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Mikhalia: and FWIW, my posts are 95% helpful, informative, or funny.
Mikhalia: only 5% or less of my posts are utter crap.
Tyapex: 393 posts of utter crap...
Mikhalia: Sounds about right.
#38 Jul 12 2010 at 10:59 PM Rating: Decent
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1,457 posts
Quote:
You or I could just as easily get hit by a runaway 18 wheeler and die tomorrow.


This on the other hand does not depress me. Although I think I'd prefer to just explode and go out with a bang. With my luck I'll die a slow death not able to get out of my chair.
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#39 Jul 14 2010 at 11:05 PM Rating: Decent
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Mikhalia wrote:


The only use for high performance machines that need i7 processors, or would find themselves eventually wanting a multiprocessor, are:

- Gamers
- Video/Graphic designers
- Programmers
- Servers

For the level that technology is currently at, I can't see the "average home user" (you know, the "I just check my e-book and my facemail" type) ever NEEDING more than a dual core processor, and even THAT is pushing it; a 1.5 GHz single core processor should be more than enough for this type of user. Even the current el cheapo boxes that run ~300ish with a Sempron/Celeron, 2 GB RAM, and a 300-500 GB HD are more than sufficient for YEARS to come. 95% of the "Internet and email" users are extremely unlikely to ever get their hard drives to 15-20% capacity, unless they suddenly start storing an -assload- of photos and music on them.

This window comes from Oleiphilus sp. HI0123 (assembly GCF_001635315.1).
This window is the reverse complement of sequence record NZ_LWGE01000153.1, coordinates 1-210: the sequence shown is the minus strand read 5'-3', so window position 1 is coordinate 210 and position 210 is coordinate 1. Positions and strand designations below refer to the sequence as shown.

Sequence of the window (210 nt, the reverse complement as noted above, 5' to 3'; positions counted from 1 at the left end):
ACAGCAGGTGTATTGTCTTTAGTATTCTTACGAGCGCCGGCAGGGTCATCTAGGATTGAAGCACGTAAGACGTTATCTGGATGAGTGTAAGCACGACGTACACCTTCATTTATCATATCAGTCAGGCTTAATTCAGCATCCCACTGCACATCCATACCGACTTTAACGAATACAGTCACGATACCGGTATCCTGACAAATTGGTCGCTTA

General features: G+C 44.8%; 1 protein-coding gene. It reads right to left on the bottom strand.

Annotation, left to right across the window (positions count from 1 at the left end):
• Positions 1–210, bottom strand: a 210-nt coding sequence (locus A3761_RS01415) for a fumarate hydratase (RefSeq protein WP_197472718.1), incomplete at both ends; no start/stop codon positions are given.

The Next 25 Years of Video Games
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Final Fantasy XI 12-14-11 Update wrote:
Adjust the resolution of menus.
The main screen resolution for "FINAL FANTASY XI" is dependent on the "Overlay Graphics Resolution" setting.
If the Overlay Graphics Resolution is set higher than the Menu Resolution, menus will be automatically resized.


I thought of it first:

http://ffxi.allakhazam.com/forum.html?forum=10&mid=130073657654872218#20
#40 Jul 14 2010 at 11:24 PM Rating: Decent
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Windows 8 or PS4, take your pick... in about 3-4 years.